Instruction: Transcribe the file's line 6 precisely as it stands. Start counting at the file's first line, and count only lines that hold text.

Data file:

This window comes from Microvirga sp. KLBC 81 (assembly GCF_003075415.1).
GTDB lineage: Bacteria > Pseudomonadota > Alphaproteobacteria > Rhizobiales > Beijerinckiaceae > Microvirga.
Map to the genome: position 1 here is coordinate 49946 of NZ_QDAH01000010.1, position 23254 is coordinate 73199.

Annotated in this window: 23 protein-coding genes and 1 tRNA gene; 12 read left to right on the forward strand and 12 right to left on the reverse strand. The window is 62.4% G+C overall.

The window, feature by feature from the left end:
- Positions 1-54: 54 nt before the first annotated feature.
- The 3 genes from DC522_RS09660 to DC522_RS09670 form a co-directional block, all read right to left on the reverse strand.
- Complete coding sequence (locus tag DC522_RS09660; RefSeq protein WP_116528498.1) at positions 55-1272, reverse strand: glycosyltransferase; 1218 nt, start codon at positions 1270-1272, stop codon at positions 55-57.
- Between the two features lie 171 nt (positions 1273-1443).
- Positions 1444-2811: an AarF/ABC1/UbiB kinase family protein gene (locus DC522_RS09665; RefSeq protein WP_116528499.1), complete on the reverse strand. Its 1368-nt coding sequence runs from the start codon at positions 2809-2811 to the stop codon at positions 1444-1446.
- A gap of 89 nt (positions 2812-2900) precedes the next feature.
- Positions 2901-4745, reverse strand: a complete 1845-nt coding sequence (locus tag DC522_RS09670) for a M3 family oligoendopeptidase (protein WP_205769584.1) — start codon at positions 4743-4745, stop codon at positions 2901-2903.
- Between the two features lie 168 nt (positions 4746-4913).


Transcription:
- Positions 1-54: 54 nt before the first annotated feature.